A guy who worked in the pet insurance business as a loss adjuster knew the drill of the pet insurance businesses he says. The first thing that an insurance company does when it gets a claim is to use the three Rs: “How can we refuse, recoup or reduce this claim”. You can’t blame a pet insurance company for trying to minimise their payments. It just depends how far they want to go and whether they cross the line from ethical to unethical.
The public tends to distrust pet insurance companies. That’s not to say there are not some good companies around and I’m sure that there are some good experiences with insurance companies paying out without argument and on an ethical basis. However, there is no doubt that there is, in general, a lack of underlying trust from the public and it could be argued a lack of ethical behaviour on occasions from pet insurance companies who unreasonably try to avoid payments when a claim is made under their policies.
A couple of examples serve to illustrate the point. These two stories concern a pet insurance company doing business in the UK: Animal Friends. Alan Patterson had to put his boxer dog down. She was 12 years of age and the veterinarian had decided that she had come to the end of her life. She was euthanised and her body disposed of by the veterinarian. The bill came to £342.21 p. He made a claim against Animal Friends and received a reimbursement of 80p. Under the terms of the policy (the small print) claims for euthanasia were limited to a hundred pounds. In addition they deducted £99 to cover his excess and then deducted a further 20% because poppy was older than eight years of age. This left him with the miserly 80p reimbursement which he felt was an insult. He thought it would have been better if he’d received nothing.
Comment: you can see how the small print comes into effect. Arguably Mr Patterson should have read the policy carefully before we made the claim. If he had he would have known that his claim would have been a waste of time. I’m not criticising him. I’m simply saying that a lot of cats and dog owners don’t fully understand their pet insurance policies and the restrictions that are written into them.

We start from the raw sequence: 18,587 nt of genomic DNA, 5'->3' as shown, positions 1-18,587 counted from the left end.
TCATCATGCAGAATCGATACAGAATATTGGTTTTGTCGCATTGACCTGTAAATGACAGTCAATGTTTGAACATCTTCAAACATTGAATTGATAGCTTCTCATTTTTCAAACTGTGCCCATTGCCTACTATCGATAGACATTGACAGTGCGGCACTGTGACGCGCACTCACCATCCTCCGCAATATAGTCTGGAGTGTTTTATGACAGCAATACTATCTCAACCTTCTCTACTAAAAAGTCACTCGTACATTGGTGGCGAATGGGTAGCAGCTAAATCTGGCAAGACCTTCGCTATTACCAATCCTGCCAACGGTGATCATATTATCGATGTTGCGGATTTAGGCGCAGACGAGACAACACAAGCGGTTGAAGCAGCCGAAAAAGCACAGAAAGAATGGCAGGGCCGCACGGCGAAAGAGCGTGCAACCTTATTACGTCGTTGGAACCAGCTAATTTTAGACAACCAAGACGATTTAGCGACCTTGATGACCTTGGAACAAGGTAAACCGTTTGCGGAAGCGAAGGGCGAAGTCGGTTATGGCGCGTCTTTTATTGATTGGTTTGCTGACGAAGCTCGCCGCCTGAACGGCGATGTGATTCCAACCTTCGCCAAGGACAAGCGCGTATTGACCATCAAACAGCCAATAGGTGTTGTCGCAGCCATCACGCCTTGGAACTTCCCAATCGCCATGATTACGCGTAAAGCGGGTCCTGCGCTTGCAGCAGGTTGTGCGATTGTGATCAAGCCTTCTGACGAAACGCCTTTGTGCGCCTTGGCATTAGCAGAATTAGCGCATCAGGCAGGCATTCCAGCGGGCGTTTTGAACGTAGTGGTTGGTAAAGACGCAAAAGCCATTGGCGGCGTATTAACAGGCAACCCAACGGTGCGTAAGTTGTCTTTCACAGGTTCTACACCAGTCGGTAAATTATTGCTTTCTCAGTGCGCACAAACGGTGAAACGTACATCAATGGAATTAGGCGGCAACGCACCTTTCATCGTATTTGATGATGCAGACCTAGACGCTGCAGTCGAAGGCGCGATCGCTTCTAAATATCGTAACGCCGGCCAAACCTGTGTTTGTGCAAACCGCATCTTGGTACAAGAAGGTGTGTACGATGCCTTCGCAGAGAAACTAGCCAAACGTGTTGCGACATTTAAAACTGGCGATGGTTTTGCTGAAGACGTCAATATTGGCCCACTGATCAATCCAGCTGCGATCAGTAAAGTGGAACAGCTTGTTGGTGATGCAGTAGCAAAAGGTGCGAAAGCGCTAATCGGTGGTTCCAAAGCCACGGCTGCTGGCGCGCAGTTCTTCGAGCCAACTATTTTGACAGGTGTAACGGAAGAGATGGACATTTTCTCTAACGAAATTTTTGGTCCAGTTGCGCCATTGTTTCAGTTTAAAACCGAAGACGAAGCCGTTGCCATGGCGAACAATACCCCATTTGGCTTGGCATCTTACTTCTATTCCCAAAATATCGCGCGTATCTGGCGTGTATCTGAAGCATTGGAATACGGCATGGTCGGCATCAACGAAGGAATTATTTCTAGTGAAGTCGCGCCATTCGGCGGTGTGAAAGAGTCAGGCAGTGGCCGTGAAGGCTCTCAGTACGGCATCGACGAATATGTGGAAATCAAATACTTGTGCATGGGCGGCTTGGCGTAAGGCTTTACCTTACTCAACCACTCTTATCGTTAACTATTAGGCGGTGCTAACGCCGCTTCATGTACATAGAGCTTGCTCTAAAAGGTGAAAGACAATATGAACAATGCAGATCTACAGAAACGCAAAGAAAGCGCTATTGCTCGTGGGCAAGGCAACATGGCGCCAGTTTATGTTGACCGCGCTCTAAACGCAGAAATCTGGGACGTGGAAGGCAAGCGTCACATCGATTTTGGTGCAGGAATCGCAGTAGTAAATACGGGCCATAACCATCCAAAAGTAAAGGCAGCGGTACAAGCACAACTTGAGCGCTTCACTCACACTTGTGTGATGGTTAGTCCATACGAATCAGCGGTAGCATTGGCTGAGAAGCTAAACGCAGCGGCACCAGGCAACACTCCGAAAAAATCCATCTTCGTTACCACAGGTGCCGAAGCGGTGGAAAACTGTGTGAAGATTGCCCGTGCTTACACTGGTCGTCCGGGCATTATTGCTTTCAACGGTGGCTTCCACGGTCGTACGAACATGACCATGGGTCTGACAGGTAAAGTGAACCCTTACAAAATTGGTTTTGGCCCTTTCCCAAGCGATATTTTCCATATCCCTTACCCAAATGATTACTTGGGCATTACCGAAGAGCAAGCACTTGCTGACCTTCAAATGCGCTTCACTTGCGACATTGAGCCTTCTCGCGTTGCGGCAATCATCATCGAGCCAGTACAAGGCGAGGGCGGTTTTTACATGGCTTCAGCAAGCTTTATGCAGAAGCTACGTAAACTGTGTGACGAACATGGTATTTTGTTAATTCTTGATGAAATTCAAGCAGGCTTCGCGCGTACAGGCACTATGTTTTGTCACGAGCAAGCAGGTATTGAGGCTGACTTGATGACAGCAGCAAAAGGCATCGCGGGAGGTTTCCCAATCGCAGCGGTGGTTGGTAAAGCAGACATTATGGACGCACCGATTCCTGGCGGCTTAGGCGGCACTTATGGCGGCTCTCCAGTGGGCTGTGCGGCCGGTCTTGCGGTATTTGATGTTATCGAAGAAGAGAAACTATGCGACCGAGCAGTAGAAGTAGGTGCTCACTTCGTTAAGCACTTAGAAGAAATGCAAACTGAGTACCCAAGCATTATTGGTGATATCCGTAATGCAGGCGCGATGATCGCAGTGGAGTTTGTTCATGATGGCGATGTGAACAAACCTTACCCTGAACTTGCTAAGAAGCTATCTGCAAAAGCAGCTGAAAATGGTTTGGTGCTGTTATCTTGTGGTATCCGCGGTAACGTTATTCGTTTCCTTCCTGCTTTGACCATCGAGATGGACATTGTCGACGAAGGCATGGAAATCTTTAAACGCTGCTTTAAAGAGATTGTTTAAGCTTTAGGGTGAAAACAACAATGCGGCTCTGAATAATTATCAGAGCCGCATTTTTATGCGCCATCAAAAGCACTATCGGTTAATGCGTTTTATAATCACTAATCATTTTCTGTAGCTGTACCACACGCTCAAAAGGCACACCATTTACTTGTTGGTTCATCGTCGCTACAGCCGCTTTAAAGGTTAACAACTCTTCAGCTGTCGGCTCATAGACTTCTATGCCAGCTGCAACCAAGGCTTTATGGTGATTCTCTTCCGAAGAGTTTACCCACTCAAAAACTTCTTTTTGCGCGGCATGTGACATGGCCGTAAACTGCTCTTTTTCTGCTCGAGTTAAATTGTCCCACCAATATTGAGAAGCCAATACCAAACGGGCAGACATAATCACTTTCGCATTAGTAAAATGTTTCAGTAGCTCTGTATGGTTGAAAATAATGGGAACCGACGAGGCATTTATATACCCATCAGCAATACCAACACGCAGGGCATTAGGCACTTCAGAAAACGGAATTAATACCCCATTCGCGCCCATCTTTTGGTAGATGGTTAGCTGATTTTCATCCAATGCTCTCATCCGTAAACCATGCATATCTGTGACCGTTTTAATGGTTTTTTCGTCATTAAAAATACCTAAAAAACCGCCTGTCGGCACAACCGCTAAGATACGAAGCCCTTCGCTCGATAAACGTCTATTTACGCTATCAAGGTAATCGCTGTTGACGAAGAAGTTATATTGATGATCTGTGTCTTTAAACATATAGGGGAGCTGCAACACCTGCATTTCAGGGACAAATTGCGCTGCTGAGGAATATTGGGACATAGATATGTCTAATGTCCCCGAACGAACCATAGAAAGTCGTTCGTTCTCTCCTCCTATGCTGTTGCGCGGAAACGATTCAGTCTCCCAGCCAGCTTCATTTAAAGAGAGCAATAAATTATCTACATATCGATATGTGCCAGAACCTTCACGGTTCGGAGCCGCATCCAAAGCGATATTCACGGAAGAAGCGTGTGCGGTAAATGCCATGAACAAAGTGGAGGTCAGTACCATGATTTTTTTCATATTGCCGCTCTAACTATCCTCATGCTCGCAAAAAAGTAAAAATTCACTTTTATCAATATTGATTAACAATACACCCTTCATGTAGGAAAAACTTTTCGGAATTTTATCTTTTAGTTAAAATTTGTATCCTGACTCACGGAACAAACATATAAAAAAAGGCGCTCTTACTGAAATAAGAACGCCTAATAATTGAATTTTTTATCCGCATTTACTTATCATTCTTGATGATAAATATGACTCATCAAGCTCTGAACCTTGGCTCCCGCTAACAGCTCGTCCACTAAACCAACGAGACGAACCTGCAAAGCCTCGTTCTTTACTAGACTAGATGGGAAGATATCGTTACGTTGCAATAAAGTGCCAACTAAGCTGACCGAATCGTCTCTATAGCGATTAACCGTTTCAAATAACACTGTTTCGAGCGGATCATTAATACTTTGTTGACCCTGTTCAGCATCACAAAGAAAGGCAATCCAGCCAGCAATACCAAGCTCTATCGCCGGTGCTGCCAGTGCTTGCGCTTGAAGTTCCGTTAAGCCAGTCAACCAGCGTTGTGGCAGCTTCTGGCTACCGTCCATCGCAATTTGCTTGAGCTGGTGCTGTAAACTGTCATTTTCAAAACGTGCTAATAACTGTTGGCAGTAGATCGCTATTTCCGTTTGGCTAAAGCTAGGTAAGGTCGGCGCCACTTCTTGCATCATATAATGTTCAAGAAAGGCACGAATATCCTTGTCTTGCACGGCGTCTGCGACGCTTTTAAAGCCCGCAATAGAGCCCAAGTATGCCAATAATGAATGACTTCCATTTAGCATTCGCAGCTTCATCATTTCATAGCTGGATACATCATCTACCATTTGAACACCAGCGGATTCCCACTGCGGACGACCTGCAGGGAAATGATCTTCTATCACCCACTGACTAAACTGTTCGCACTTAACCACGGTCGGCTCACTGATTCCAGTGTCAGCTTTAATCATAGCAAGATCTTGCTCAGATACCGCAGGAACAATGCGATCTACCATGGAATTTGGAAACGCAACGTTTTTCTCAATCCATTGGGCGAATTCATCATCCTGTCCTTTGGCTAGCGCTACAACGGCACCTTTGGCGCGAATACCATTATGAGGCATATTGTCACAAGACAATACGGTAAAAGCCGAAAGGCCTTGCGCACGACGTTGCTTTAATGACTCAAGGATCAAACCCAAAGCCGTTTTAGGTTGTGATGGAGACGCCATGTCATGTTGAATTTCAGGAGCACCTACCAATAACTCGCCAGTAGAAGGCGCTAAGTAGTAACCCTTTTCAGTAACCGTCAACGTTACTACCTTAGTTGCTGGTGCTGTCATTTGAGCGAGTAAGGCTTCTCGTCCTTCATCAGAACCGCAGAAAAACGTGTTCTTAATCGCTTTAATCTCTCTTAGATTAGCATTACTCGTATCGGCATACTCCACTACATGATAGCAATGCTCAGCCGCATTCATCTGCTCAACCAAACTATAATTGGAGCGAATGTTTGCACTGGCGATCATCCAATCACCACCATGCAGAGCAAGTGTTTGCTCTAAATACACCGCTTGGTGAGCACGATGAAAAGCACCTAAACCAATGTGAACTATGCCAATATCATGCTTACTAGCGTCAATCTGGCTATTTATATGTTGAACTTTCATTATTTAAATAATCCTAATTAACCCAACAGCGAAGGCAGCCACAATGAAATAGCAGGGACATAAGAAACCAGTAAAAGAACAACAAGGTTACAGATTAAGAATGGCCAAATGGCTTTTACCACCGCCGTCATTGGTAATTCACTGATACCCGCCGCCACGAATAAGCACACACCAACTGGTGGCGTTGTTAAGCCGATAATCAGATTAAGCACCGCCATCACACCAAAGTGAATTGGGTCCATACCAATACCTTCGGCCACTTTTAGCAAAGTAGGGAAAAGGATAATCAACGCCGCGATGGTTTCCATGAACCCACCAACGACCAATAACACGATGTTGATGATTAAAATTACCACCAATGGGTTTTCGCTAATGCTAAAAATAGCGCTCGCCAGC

Mo Large’s claim against the same company was entirely rejected. His Bichon Frise had to have fluid drained from her heart. He made his claim for £1,030. They turned him down because the dog’s medical records indicated that she had a heart murmur diagnosed during a checkup in 2016. I’m sure that this is a very typical rejected claim.
Low premiums – poor payouts
I don’t want to be overly negative about pet insurance because it does serve a useful purpose sometimes but the companies can do better. It seems to me that they do their utmost to keep the premiums down to make their policies more attractive and thereby attract new customers but then fail to make payouts under overly restrictive policies.
It would probably be better and more honest if they ramped up the premium payments and paid out in a way which met the expectations of their customers. There is no doubt that customers feel let down and that their expectations are not met. The policies do not square up with the public’s expectation of what the policies should be doing. There is a disconnect. It appears to the public that insurance companies wriggle out of their obligations. That is the kind of impression they get and the comments on the website thisismoney.co.uk supports that. I’ve mentioned one comment already at the beginning of this article.
One person said that pet insurance is a racket and a scam. It’s not that. This is too harsh a criticism. But these businesses walk a very fine line between ethical and unethical behaviour. They can do better and be more competitive. Their objective is to beat self-insurance (saving money to pay vet bills). Most of the time they don’t.
The hidden advantage to pet insurance is that it spreads the risk amongst pet owners. It’s quite socialist in it’s workings. A person who has bad luck as does their cat who is ill a lot will be lucky enough to receive top quality treatment under their policy and the treatment is paid for in effect by a person who has been luckier than them in that their companion animal has been healthy. Pet insurance shares the risk and rebalance his unfairness.
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